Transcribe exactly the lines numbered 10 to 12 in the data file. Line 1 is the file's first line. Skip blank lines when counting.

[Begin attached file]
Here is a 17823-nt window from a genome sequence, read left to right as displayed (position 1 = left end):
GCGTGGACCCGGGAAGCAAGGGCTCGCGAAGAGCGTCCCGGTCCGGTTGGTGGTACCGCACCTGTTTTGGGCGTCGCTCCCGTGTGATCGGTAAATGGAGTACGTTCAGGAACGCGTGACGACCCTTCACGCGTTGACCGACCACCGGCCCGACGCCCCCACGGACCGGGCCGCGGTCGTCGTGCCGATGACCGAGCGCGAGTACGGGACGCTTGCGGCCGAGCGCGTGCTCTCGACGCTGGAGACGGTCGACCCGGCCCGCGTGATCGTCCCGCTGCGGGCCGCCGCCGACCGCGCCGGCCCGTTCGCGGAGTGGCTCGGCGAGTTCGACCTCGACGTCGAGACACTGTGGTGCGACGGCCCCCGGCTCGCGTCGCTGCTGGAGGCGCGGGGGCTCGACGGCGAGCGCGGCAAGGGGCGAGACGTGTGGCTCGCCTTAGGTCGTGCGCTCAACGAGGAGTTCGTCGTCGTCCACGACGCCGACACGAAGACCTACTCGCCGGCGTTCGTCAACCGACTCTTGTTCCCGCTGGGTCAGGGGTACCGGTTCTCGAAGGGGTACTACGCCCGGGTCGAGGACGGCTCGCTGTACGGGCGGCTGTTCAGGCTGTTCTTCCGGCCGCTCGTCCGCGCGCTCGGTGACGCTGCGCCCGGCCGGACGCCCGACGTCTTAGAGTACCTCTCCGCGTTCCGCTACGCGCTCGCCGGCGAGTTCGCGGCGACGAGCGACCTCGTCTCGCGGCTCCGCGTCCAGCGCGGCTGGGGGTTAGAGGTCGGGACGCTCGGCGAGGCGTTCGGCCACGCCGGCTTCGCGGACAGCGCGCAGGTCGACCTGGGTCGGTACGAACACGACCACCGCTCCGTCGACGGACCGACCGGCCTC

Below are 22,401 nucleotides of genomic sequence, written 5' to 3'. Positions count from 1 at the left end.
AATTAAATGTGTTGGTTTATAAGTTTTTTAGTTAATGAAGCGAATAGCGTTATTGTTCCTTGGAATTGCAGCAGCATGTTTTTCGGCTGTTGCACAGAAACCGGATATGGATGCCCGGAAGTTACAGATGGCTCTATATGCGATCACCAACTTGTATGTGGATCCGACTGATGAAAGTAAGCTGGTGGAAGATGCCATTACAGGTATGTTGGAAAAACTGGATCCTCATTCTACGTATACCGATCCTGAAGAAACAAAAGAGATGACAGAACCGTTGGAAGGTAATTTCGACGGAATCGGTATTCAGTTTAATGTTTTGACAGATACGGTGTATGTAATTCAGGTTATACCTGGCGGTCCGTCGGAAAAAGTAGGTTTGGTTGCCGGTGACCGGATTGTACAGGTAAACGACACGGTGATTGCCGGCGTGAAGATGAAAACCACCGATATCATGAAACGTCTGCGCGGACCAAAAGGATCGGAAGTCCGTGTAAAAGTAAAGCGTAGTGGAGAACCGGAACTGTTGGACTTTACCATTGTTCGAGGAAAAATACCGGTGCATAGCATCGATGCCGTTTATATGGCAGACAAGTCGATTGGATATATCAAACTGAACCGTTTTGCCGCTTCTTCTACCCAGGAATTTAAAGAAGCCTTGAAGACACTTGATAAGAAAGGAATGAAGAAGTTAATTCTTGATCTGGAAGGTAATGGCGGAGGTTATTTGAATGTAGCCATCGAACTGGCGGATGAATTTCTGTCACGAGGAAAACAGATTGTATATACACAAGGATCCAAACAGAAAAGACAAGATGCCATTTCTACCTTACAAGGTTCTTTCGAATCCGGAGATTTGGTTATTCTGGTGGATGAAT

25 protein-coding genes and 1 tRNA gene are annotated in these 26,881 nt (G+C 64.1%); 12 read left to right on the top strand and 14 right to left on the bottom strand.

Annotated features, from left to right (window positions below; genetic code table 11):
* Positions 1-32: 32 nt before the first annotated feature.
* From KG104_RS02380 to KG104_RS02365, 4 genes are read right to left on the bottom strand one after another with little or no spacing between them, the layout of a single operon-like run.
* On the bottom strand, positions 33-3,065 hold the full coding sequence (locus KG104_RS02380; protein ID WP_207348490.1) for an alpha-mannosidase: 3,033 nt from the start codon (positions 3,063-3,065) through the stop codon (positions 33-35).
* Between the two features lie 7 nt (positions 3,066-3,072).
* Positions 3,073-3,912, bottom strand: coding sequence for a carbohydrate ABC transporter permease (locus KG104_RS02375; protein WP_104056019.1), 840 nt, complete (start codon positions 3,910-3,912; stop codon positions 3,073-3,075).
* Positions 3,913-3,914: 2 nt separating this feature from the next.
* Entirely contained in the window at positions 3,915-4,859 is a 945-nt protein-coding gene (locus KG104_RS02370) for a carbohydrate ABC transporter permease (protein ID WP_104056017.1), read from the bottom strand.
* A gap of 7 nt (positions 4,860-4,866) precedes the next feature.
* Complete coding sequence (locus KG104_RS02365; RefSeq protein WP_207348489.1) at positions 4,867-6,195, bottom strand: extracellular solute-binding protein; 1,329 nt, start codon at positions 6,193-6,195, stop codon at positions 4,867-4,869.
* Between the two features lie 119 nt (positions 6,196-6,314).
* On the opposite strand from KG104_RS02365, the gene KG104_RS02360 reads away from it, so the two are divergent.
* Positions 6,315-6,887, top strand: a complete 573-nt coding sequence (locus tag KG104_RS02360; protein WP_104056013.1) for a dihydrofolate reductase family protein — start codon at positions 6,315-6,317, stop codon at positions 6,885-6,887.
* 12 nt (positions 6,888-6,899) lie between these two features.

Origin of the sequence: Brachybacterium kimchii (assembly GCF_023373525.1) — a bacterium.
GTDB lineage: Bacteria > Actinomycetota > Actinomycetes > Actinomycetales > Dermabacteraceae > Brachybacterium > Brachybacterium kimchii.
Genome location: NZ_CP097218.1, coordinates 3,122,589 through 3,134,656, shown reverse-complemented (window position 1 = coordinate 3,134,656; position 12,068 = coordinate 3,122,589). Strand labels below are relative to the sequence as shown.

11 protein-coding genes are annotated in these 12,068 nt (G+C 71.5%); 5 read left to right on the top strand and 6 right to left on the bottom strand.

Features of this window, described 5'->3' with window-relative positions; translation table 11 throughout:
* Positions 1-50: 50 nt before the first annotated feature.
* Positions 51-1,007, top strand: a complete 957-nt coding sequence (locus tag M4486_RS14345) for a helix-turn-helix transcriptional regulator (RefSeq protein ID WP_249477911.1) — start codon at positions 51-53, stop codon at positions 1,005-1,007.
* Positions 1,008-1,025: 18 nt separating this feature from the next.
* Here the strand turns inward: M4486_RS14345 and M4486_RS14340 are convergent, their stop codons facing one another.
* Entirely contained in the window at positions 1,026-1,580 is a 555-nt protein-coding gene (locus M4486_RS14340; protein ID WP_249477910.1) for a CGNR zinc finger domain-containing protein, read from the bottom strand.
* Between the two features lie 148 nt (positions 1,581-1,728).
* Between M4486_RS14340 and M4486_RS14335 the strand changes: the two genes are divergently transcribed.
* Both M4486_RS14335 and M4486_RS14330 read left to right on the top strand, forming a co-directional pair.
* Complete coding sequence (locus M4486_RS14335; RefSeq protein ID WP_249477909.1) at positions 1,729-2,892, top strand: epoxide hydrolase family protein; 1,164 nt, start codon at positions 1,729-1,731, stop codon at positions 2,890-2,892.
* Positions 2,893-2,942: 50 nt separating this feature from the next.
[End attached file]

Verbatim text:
* Between the two features lie 7 nt (positions 3,066-3,072).
* Positions 3,073-3,912, bottom strand: coding sequence for a carbohydrate ABC transporter permease (locus KG104_RS02375; protein WP_104056019.1), 840 nt, complete (start codon positions 3,910-3,912; stop codon positions 3,073-3,075).
* Positions 3,913-3,914: 2 nt separating this feature from the next.